From Eliza House Trist
Accadian Coast Mississippi 25 Dec 1784
I must plead the same excuse to all my friends for not writing sooner. There is no certain conveyence from this country to ours, and the distress’d State of my mind for a long time after my arrival incapasitated me for such an undertaking. I have been severely afflicted, and my situation peculiarly unfortunate. I received the cruel stab when I least expected it. My mind was prepared for happiness, my tedious journey allmost compleated, two days more I was certain wou’d reunite me with my Dear Mr. Trist, when I received the dreadfull account of his being no more. Tho in a strange country I experienced great kindness but I wanted the consolation of my friends, and that has been denied me. Even till now not one single line has reach’d my hands, “To transmit one pitying ray” to lighten and to chear. I allways knew how to value and prize a friend but never in so great a degree experienced the want of one as now. I have profited heretofore by your kind admonitions when my sorrow proceeded in some measure from an anticipation of misfortunes. Often do I think of a passage you wrote as a postscript in Patsys letter wherein you compared my then situation to heaven in comparison to those who was cut off from all hope of ever seeing the object of their affections. I was at that time sensible of justness of your observation and forgot my own troubles in commiserating the pang your heart must have felt when you suggested that thought to me by way of consolation. I did sincerely Sympathize with you and since I have experienced the like calamity I have thought of your sufferings when I was allmost sinking under my own. For however strong the mind may be fortified, few are proof against the shock attending such a seperation. There must be a time before reason can resume her empire and when she does tis a long time ere pleasure joins in her train. I thank God for restoring to me in some degree my former tranquility. It was a long while a stranger to my breast. I am apt to have gloomy thoughts intruding themselves upon me but I am in hopes in time to have my mind so hardend as to be able to bear with more fortitude and resignation the viscissitudes incidental to this life.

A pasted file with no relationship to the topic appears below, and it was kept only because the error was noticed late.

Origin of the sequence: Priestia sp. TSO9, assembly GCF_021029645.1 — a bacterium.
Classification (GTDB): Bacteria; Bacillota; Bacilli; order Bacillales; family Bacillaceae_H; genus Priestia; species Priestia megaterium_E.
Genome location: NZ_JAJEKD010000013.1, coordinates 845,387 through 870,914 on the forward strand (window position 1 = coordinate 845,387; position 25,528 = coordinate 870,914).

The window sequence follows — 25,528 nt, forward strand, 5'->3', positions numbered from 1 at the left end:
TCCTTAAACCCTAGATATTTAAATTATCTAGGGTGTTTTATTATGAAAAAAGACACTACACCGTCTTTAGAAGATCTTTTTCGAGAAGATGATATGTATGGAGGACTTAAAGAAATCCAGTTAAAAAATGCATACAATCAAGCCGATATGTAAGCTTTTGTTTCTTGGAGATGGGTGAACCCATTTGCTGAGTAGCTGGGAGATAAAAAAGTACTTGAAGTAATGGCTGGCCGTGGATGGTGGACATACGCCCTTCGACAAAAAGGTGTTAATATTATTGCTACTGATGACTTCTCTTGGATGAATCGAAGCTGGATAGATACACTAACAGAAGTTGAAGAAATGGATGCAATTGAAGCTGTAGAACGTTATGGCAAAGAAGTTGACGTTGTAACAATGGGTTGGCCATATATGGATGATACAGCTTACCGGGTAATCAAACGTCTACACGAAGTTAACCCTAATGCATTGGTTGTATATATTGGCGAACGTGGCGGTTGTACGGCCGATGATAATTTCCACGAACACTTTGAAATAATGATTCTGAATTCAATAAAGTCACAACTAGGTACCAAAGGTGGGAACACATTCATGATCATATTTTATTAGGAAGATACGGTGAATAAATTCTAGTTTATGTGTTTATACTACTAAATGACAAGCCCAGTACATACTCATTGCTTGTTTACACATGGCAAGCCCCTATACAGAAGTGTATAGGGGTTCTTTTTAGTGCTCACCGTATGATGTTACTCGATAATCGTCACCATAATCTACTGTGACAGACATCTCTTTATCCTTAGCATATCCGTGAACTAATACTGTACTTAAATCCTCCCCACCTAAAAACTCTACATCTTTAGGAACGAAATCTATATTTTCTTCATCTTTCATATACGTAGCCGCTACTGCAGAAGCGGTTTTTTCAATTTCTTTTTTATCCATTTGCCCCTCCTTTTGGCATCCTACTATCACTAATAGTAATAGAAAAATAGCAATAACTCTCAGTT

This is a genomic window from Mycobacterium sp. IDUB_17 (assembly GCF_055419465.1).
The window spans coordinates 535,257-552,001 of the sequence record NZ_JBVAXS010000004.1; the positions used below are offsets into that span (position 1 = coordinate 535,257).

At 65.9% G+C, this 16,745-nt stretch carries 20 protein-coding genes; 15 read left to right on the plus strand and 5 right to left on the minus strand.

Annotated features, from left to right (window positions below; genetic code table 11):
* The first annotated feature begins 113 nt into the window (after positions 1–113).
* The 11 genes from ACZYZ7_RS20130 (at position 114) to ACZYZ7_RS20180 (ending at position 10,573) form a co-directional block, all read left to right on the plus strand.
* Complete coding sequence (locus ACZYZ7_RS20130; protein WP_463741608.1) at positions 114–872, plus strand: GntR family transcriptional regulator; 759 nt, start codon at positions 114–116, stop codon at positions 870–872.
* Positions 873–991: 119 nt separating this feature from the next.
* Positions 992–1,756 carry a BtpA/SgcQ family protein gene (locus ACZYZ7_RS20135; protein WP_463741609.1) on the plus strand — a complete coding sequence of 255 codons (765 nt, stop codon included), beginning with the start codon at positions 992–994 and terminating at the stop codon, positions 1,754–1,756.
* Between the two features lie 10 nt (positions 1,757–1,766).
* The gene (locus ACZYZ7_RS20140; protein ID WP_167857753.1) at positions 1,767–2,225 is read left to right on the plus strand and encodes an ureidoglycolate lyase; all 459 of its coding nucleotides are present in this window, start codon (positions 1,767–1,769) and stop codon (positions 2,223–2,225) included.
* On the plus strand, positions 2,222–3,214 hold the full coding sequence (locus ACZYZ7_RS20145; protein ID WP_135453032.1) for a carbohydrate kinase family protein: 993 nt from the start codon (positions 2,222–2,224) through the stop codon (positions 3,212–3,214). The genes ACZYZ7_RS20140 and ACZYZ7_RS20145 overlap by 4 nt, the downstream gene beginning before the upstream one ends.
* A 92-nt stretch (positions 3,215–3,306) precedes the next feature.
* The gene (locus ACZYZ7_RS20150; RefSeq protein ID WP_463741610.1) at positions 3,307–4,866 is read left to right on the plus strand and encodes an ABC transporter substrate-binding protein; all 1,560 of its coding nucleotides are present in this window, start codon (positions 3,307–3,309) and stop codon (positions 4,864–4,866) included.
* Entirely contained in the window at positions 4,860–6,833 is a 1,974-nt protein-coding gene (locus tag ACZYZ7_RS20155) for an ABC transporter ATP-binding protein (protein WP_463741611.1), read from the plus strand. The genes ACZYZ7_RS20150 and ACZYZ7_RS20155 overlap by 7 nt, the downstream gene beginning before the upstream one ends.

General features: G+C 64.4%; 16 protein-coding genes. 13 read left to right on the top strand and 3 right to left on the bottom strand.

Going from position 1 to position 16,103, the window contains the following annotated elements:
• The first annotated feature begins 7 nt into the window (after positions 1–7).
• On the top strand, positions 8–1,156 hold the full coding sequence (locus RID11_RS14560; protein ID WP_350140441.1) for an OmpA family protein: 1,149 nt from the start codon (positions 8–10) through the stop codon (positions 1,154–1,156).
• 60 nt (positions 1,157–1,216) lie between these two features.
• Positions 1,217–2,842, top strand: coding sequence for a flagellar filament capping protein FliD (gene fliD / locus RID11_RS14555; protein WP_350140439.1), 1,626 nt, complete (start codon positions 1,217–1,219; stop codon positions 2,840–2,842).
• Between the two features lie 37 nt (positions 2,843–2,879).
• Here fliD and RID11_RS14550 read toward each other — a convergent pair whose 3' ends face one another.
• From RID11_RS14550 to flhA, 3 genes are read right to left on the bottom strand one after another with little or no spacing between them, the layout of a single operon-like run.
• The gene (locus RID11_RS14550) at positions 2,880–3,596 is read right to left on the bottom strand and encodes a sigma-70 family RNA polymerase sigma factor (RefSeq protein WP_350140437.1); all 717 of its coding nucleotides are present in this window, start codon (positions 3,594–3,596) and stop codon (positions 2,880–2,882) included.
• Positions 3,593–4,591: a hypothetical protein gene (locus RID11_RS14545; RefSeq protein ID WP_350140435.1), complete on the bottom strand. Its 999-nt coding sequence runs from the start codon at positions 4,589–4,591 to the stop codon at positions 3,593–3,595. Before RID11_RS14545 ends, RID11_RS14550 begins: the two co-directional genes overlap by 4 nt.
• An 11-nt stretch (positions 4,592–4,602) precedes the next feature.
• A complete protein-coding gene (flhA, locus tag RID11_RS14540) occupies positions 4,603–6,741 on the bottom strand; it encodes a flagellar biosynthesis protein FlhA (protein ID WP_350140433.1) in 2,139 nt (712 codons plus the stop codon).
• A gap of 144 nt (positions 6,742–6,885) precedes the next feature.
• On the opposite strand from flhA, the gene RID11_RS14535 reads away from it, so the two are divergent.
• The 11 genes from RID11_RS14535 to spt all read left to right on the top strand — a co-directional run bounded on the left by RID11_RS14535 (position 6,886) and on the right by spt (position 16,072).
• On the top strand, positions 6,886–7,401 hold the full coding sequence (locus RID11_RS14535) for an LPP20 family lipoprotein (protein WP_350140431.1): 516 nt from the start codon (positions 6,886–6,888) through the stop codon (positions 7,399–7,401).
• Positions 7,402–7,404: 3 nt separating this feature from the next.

The Gentleman has just call’d upon me for my letters which obliges me to conclude my letter before I intended but will take the first opportunity of resuming it for I want to advise with you and my other friends about my little affairs in this country, wether it wou’d be prudent in me to leave it as soon as I wish when perhaps it wou’d be more to the interest of my child that I shou’d stay. The matter rests here, ought a parent to sacrifice her happiness and in all probability her life in expectation of encreasing the little fortune that is left. Rather than be condemn’d for imprudence and inattention to my childs interest, I wou’d submit to any thing. I have my doubts, wether it wou’d not be more for his as well as my own advantage to get back to my friends again. My intention was to have troubled you with an account of my situation and circumstances and to solicit your opinion, but am obliged to conclude. Please to remember me affectionately to Miss Patsy and tell her I often think of her, likewise to my worthy friend Mercer and every person who you consider as my friend and with sincere wishes for your and their happiness I remain Your much Obliged and Very Sincere friend,
RC (MHi); endorsed. Noted in SJL as received 22 July 1785, by Philip Mazzei. The address leaf is lacking, but, as proved by Mrs. Trist’s reference to “my worthy friend [John Francis] Mercer” and by the additional circumstance that she had received no letters since she left Philadelphia, she could not have known of TJ’s departure for Europe and the letter, therefore, must have been addressed to him at Annapolis or Philadelphia.